A few more updates today on the ongoing healthcare.gov website issues and what’s apparently being done to address them.

The most important of those being that the administration says the site will be in proper working order in a month, and that QSSI – which has been one of the contractors on the current website project – will serve as a general contractor in overseeing this cleanup phase. From USA Today:

The troubled HealthCare.gov website will be running properly by late November, said Jeffrey Zients, President Obama’s appointee to fix the problems that have plagued the site since its Oct. 1 opening.

“By the end of November, HealthCare.gov will work smoothly for the vast majority of users,” Zients said Friday. “The HealthCare.gov site is fixable. It will take a lot of work, and there are a lot of problems that need to be addressed.”

Zients, former acting director of the Office of Management and Budget, was called in Monday to help with the site until it is fixed. He helped with other website glitches during Obama’s first term.

QSSI, a division of UnitedHealth Group, will serve as a general contractor to oversee the effort, he said. Their existing contract for the site has been renegotiated.

Philip Klein over at Washington Examiner was on a conference call this afternoon with Centers for Medicare and Medicaid Services and Jeff Zients, and offers a few additional pieces of information. (This is only an excerpt of several he mentions):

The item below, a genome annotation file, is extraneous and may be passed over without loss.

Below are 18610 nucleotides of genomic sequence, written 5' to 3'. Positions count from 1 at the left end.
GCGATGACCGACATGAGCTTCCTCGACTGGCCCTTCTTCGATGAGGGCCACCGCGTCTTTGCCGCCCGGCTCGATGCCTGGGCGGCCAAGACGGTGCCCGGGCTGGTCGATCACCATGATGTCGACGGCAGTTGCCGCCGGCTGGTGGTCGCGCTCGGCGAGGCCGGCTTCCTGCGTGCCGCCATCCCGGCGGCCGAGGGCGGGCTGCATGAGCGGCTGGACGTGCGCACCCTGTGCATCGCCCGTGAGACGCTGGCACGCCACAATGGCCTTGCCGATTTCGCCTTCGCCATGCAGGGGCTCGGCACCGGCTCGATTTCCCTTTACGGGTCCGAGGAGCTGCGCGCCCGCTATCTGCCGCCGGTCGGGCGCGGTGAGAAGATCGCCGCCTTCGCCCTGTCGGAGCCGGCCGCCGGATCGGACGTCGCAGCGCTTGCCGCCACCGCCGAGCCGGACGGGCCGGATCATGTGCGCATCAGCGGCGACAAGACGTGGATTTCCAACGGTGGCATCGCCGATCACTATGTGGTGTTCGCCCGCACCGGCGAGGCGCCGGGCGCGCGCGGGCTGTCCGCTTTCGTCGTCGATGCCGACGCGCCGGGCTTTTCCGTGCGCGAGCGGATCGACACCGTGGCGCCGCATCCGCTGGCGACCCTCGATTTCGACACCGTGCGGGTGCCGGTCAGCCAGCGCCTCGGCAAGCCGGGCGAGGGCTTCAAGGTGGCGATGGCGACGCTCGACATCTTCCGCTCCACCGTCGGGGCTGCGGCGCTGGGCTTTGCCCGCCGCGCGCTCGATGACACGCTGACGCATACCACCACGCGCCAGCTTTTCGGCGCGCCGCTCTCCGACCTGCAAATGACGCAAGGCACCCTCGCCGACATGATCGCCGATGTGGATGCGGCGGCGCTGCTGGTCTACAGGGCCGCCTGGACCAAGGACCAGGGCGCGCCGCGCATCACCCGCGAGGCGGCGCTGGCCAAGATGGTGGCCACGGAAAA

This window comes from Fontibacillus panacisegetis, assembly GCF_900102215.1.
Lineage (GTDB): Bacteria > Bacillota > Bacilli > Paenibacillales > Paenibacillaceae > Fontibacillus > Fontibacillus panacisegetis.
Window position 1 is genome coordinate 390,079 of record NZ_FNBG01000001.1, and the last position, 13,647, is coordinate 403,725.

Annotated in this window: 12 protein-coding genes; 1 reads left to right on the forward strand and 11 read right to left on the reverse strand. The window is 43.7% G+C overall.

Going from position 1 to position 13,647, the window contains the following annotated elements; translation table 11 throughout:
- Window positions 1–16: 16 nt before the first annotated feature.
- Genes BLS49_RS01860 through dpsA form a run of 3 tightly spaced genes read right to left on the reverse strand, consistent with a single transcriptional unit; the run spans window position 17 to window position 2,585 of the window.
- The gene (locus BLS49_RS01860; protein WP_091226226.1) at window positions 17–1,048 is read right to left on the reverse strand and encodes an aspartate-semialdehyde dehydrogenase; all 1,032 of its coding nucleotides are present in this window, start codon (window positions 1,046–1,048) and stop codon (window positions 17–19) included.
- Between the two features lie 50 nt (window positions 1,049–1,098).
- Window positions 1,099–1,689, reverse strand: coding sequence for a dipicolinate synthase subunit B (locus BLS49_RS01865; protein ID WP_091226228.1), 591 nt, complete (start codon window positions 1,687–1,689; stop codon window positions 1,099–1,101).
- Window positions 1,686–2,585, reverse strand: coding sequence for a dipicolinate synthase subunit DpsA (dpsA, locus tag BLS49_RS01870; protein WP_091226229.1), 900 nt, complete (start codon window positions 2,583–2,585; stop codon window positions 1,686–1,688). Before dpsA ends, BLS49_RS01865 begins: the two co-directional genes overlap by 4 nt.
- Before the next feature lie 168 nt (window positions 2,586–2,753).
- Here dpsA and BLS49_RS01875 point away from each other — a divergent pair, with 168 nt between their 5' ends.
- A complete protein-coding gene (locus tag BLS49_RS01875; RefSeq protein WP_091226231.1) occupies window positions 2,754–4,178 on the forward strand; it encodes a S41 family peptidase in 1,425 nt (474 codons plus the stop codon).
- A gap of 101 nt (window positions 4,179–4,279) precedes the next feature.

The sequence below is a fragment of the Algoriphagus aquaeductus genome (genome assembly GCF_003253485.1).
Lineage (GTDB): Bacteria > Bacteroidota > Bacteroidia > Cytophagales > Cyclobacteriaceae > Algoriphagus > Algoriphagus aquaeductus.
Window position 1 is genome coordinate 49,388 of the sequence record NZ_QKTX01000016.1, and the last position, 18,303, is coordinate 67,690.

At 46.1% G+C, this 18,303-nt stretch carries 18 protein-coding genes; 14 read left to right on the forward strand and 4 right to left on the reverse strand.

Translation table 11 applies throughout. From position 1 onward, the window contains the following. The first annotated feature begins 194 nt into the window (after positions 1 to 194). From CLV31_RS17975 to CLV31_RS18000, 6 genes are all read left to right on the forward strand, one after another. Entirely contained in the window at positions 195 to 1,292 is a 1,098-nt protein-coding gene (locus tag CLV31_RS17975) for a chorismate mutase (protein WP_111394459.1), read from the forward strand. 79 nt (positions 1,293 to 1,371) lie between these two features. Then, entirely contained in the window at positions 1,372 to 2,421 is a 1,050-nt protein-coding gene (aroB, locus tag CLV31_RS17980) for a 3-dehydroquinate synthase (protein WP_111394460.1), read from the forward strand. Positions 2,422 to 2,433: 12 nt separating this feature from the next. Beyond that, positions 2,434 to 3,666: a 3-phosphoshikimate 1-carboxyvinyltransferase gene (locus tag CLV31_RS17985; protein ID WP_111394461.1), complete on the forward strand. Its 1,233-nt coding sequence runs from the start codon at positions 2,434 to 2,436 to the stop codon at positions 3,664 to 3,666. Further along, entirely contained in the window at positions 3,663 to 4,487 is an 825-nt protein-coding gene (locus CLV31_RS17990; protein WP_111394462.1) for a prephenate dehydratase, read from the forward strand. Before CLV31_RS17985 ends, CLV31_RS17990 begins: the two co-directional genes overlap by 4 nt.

— Though CMS had insisted on Thursday that the problem with bad enrollment data being sent to insurers was “isolated” (an account contradicted by insurance industry sources), Zients acknowledged it was a major issue and said it was at the top of the punch list.

– Zients said that 90 percent of users can now create an account on healthcare.gov, but only about three out of 10 can successfully complete an application.

– CMS spokeswoman Julie Bataille said that of the 700,000 people who had completed applications, about half came through healthcare.gov, which serves residents of 36 states. As she explained Thursday, completing an application merely means people who have gone through the process of determining their eligibility for federal subsidies. It does not necessarily mean they have actually picked a plan.

— In the face of repeated questioning from Sarah Kliff of the Washington Post, Bataille and Zients refused to name any individuals or companies involved in the “tech surge” meant to fix the problems. They claimed the individuals wanted to “keep their heads down” and focus on the task at hand.

By the way, I guess I’m one of those 10 percenters…